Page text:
Lowell: Well it's structured and it isn't. Everybody plays a little differently every night. So from the beginning to the end of a tour if a tape was made we would go almost full circle from changing completely to coming back to some norm. And this tour has gone for three months, so we've almost come full circle twice.


Can you tell me about the sessions you did with Chico Hamilton?

Lowell: It was very fast. It was all recorded in three days and they were all jams. We got payed less for that work than any other. I mean Stax Records is notorius for not paying, and they didn't. Then they resold the product to an advertising agency and they made a Porsche commercial out of it. And nobody got a penny for it. We even wrote the tunes and nobody got any publishing money. What a disaster.


What are some of the sessions that you've worked on that you think have turned out best?

Lowell: Gee. Oh the James Taylor "Angry Blues", and...

J.D. Souther?

Lowell: Yeah that was a nice session. That was really off the cuff. I walked into the studio and I was supposed to use it that night. And they weren't going to vacate until three o'clock, because they didn't have a guitar player. So I said "Hey, you want a guitar player? I'll play for nothing if you vacate the studio early." And as it turned out we worked until four, and I then went to work after that. Because it turned out to be real nice. It was, oh what was... what was the song?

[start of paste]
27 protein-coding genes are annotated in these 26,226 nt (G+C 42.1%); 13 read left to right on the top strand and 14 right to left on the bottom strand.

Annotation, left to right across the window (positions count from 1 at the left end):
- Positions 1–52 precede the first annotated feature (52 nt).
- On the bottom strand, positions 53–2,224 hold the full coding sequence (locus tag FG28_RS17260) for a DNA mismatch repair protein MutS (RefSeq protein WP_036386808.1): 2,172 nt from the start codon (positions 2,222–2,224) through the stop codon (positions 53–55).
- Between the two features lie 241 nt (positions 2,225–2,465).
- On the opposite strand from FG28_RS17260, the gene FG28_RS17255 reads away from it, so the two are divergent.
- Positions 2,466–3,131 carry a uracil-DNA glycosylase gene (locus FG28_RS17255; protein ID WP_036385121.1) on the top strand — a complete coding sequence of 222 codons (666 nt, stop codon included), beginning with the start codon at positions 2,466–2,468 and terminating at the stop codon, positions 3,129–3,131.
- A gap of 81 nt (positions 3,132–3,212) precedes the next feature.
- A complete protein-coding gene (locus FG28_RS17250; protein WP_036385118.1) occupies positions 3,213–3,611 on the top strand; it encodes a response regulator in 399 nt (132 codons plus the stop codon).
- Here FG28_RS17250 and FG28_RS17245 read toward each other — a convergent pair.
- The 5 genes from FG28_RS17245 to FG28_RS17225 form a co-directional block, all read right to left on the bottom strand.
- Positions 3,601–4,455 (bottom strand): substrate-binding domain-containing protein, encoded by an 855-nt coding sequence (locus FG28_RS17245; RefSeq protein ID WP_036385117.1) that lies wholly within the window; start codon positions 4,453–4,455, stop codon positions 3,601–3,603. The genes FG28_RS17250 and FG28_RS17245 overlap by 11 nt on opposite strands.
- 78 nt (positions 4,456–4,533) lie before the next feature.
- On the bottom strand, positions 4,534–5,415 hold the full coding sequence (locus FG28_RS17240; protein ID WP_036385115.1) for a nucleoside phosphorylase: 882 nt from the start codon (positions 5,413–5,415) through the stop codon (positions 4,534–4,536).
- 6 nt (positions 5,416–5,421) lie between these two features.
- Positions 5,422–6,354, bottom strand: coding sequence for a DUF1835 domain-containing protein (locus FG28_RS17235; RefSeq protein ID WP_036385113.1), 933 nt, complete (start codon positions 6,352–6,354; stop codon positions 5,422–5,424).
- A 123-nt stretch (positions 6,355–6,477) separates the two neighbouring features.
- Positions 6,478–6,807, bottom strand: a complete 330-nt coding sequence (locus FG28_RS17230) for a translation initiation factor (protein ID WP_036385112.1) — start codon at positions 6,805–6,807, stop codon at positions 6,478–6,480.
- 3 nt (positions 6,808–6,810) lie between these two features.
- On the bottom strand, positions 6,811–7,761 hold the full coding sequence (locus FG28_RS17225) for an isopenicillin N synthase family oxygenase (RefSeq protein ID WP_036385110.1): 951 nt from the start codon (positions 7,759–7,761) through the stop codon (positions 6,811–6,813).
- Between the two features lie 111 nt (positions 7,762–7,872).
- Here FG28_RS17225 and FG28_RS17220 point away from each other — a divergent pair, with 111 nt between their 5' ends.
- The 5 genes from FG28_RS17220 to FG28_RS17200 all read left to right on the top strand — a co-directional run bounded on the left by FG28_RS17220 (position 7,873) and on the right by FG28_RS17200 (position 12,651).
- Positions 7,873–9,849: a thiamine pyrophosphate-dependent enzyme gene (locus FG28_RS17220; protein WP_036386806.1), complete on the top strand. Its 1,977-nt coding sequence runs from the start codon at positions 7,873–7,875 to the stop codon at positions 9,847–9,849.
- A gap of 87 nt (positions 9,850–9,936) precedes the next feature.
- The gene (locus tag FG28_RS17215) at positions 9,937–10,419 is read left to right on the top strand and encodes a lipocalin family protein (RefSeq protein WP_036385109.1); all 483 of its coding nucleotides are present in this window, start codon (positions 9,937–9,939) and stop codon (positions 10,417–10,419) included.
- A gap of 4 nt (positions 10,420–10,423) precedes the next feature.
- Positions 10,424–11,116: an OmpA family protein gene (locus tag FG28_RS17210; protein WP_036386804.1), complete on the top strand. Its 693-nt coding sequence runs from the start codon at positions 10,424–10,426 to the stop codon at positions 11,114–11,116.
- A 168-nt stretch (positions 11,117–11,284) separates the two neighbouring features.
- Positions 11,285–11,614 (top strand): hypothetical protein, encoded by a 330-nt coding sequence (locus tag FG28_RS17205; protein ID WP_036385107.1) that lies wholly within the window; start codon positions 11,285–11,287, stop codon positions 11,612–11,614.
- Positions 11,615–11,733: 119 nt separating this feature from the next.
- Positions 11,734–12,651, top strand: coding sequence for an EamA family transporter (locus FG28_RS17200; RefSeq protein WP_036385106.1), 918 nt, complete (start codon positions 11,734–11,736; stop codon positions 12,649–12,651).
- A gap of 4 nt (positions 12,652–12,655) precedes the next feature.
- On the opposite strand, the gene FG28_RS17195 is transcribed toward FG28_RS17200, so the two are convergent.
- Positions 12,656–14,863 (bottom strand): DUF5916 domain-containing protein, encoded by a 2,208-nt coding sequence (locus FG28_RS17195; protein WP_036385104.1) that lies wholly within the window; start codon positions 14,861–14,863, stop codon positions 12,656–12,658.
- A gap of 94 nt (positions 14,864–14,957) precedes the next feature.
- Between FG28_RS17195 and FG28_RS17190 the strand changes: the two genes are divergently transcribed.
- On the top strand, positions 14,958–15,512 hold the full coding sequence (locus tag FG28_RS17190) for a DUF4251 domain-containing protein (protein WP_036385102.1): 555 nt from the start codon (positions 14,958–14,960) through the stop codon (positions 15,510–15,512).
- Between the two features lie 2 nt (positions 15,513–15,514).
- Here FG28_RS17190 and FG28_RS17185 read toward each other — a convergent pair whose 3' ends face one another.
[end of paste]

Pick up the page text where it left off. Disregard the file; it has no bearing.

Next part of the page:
Midnight Prowler

Lowell: As a matter of fact that was it.

And then you worked with Carly Simon

Lowell: I just overdubbed. I was in the studio mixing down at that point, and the rest of the band was out seeking employment to supplement their already expanding income. And it was the same situation, I was coming in, I very rarely play sessions anymore, and Ted called me up and asked me to come in early because he was using the same studio I was, Sunset Sound. And I showed up a couple of hours early and did the over dubs.

Bonnie Raitt